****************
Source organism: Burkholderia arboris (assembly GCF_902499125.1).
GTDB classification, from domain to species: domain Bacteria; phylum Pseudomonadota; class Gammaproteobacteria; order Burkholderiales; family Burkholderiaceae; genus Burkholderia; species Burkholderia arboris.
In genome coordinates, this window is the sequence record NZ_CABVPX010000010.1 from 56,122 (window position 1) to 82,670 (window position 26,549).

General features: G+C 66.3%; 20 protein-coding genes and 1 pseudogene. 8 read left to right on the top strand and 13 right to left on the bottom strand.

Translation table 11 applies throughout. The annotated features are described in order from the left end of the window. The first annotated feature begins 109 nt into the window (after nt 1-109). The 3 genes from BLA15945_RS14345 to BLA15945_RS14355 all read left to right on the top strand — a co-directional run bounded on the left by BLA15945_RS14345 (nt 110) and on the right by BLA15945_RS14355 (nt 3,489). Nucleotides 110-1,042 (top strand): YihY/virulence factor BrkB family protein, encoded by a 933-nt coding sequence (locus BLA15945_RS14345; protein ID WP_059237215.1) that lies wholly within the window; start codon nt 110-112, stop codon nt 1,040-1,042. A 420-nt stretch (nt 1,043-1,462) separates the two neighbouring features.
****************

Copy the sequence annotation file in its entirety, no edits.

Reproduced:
Source organism: Burkholderia arboris (assembly GCF_902499125.1).
GTDB classification, from domain to species: domain Bacteria; phylum Pseudomonadota; class Gammaproteobacteria; order Burkholderiales; family Burkholderiaceae; genus Burkholderia; species Burkholderia arboris.
In genome coordinates, this window is the sequence record NZ_CABVPX010000010.1 from 56,122 (window position 1) to 82,670 (window position 26,549).

General features: G+C 66.3%; 20 protein-coding genes and 1 pseudogene. 8 read left to right on the top strand and 13 right to left on the bottom strand.

Translation table 11 applies throughout. The annotated features are described in order from the left end of the window. The first annotated feature begins 109 nt into the window (after nt 1-109). The 3 genes from BLA15945_RS14345 to BLA15945_RS14355 all read left to right on the top strand — a co-directional run bounded on the left by BLA15945_RS14345 (nt 110) and on the right by BLA15945_RS14355 (nt 3,489). Nucleotides 110-1,042 (top strand): YihY/virulence factor BrkB family protein, encoded by a 933-nt coding sequence (locus BLA15945_RS14345; protein ID WP_059237215.1) that lies wholly within the window; start codon nt 110-112, stop codon nt 1,040-1,042. A 420-nt stretch (nt 1,043-1,462) separates the two neighbouring features.